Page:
In the Norman/Turei tag team, Turei generally felt like the better advocate on social issues, while Norman was the more effective advocate on economic questions. If someone like Hague steps up to continue Norman’s role, there is no reason that Greens can’t bed that policy work down, using it as a springboard for 2017.

Of course, the leadership decision is in the hands of the Greens’ membership. Which makes it a little odd that so many commentators mention new MP James Shaw as a dark horse contender for the leadership (for instance, Andrea Vance gives him a plug this morning on Stuff, describing he and Hague as “the top picks”). Shaw was voted down the party list by the membership, who seemingly found him a little too pro-business for their comfort. It seems a large stretch for the party membership to abruptly go from down-grading his list placing, to supporting him for party leader.

(Almost) unconditional support : ACT forgets to play its hand

On National Radio’s Morning Report show this morning, ACT leader David Seymour provided an excellent example of how not to negotiate. With Environment and Housing Minister Nick Smith set to announce tomorrow National’s proposed changes to the Resource Management Act, Seymour was asked whether he would be supporting the yet-to-be-announced changes.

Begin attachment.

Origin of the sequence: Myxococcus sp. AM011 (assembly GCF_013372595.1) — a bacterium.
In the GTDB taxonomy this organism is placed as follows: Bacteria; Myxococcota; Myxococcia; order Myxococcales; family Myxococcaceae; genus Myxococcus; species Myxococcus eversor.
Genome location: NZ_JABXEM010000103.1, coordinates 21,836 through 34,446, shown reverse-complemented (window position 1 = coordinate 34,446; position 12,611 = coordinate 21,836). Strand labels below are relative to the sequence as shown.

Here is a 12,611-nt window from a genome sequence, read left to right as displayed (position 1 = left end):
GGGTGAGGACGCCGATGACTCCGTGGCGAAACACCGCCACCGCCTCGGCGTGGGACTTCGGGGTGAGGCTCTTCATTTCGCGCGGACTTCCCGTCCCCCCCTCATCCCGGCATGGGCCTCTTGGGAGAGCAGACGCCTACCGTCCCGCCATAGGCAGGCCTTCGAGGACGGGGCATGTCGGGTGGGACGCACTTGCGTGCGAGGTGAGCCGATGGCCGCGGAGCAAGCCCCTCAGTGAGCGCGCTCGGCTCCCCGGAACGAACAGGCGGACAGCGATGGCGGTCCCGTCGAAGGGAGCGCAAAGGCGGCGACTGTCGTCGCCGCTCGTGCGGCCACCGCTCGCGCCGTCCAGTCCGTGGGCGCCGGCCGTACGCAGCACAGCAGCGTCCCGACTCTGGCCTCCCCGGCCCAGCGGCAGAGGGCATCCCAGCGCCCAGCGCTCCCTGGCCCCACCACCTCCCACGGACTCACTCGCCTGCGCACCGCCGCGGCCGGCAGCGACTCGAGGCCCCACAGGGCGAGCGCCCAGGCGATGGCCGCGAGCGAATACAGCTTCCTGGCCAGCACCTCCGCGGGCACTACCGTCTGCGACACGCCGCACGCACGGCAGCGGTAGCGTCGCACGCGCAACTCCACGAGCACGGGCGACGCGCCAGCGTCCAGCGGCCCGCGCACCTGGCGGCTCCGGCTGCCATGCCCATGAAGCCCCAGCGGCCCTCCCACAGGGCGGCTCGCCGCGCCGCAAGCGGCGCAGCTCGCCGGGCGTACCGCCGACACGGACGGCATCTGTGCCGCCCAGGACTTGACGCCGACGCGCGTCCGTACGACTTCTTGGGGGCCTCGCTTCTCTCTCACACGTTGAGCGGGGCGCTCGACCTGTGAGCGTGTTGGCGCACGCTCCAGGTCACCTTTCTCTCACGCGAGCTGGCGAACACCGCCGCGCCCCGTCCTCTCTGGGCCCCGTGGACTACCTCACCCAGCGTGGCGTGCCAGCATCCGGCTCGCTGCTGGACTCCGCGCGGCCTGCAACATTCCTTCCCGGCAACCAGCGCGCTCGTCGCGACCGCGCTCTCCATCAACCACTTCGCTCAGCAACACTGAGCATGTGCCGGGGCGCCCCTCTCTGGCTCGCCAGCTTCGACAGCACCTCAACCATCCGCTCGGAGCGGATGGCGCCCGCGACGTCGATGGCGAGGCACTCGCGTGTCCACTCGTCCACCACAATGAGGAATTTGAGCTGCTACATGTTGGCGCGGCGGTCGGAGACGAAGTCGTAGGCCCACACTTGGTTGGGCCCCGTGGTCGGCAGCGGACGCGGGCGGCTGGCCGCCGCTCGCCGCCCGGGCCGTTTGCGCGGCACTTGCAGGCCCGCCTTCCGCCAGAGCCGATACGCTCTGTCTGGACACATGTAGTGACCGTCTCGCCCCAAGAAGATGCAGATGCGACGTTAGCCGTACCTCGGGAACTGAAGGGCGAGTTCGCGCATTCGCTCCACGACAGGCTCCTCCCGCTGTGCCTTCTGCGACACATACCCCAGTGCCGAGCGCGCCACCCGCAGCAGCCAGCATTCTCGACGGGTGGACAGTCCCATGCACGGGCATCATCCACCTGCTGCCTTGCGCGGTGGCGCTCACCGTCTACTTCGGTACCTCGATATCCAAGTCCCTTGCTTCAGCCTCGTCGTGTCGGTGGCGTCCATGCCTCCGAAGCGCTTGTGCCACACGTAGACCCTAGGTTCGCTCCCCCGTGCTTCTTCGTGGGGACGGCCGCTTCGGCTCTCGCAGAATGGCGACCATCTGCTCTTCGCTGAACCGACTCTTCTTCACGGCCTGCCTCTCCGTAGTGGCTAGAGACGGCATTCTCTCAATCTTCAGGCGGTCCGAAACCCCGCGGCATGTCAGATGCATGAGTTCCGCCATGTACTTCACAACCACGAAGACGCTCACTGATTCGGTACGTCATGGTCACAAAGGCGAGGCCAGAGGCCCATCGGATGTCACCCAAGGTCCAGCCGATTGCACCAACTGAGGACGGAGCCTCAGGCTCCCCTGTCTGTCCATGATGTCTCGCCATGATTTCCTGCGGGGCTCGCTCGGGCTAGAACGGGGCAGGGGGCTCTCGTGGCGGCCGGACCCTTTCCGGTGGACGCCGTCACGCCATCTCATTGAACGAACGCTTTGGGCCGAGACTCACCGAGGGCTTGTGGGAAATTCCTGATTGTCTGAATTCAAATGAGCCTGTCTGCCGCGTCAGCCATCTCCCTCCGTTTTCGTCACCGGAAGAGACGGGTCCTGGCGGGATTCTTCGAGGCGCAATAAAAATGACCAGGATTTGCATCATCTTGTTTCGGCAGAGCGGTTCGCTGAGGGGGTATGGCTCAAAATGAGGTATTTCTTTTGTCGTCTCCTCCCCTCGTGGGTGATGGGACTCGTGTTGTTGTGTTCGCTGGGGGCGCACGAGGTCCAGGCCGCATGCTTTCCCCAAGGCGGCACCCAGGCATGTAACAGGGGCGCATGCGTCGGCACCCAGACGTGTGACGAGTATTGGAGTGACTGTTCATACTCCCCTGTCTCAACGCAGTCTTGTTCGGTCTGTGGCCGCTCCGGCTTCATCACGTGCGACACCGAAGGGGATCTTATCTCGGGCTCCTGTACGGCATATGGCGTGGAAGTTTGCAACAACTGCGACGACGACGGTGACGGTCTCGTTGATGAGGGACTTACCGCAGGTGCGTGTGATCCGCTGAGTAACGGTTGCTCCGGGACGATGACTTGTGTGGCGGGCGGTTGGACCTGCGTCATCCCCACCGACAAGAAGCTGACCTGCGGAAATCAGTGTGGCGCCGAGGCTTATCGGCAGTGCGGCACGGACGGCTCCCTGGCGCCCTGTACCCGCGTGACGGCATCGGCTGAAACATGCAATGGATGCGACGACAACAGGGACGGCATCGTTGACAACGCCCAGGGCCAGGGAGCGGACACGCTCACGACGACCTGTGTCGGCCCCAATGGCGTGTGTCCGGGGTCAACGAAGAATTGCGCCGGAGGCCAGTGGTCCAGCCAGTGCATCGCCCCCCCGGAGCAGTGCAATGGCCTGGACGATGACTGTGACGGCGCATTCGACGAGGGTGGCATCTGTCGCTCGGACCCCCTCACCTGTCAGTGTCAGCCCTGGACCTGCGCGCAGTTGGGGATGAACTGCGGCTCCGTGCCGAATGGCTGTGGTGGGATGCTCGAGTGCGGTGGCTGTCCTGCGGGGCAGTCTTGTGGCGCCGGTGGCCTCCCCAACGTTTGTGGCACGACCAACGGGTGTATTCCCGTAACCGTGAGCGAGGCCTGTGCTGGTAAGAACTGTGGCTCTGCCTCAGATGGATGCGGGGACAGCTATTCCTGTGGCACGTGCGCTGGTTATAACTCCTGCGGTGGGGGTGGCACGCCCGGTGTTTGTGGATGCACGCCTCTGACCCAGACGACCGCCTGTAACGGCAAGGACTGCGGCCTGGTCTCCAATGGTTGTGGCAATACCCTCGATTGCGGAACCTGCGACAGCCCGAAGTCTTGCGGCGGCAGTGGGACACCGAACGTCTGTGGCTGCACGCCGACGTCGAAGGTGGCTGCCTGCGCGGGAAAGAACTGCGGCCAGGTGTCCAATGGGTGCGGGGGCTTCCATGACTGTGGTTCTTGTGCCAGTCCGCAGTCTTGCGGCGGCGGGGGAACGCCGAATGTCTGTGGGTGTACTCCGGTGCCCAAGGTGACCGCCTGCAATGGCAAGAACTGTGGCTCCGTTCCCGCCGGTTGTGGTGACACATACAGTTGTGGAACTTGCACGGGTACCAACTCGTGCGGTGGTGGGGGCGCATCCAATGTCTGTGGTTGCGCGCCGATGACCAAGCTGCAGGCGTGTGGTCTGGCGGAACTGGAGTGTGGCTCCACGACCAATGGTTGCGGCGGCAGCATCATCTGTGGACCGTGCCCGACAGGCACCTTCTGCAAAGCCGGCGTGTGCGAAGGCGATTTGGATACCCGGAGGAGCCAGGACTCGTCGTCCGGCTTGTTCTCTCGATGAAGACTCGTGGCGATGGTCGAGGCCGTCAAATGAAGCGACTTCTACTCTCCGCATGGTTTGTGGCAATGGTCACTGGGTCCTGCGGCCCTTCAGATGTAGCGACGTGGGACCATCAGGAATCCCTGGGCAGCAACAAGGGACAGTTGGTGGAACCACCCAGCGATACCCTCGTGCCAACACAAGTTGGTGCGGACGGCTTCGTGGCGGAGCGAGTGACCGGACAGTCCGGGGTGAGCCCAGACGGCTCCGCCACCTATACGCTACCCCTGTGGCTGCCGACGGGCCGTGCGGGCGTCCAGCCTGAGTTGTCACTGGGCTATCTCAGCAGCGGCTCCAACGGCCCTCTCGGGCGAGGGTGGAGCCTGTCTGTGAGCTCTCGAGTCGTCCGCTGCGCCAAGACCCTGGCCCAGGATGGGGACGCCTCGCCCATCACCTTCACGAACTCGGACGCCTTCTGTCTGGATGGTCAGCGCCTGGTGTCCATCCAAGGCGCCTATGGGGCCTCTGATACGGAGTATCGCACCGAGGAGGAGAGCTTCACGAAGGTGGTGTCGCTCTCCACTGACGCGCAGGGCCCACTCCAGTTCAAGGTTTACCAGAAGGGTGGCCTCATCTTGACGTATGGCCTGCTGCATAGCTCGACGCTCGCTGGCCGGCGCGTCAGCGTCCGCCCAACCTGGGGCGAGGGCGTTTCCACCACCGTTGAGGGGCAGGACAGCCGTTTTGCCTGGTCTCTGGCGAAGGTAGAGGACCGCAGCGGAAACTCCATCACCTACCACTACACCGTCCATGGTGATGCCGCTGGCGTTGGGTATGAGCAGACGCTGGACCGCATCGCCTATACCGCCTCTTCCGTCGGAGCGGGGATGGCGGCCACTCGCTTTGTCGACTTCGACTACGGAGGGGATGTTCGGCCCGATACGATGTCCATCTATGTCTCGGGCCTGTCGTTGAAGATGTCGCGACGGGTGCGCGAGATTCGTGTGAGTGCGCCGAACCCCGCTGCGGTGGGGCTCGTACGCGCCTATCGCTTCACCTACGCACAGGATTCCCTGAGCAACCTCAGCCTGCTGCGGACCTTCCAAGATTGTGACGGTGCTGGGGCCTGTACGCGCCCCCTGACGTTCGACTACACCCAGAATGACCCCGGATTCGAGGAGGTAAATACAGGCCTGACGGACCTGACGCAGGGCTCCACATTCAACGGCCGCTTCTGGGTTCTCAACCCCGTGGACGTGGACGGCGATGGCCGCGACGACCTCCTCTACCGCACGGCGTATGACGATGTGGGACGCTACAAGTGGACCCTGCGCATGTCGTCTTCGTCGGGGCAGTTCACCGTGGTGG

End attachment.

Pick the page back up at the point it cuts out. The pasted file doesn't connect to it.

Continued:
The response was a clear affirmative. “It is extremely urgent that New Zealand reforms its Resource Management Act…” Therefore, he’s got National’s back on this one.

So what are the reforms? Well, we don’t know. They haven’t yet been announced.

Does Mr Seymour know? Has he been given a pre-announcement heads up, to ensure that his support is based on some actual intel, or is he simply making the assumption that the changes will be identical (or almost identical) to the proposed changes that were abandoned prior to the last election? It’s an assumption, he confirmed on Twitter to me this morning, based on where Mr Smith’s “thinking is usually at”.

To be fair, it isn’t completely unconditional support that is being offered. On Morning Report, Mr Seymour reserved his right to pull back, should the changes, once announced, be materially different from his assumptions.

Of course, we all know that ACT went into the 2014 election promising to repeal the RMA. Here’s a quote from former ACT leader Jamie Whyte during the election campaign:

The problem is not with the administration of the RMA. The problem is with the very conception of it. The RMA is an assault on property rights that stifles investment and economic growth. The restrictions it puts on using land for residential development are the reason housing is so expensive.

Nonetheless, from a realpolitik perspective, why would ACT simply blindly agree to support National’s proposed changes? If the changes are essentially what National tried unsuccessfully to push through last year, then National will struggle to get support from Peter Dunne or the Maori Party. If National doesn’t want to water down its proposals, then that leaves just ACT. And given ACT’s hatred of the RMA (except, of course, where it stymies intensive development in Epsom), surely this would be a perfect opportunity to press for additional changes?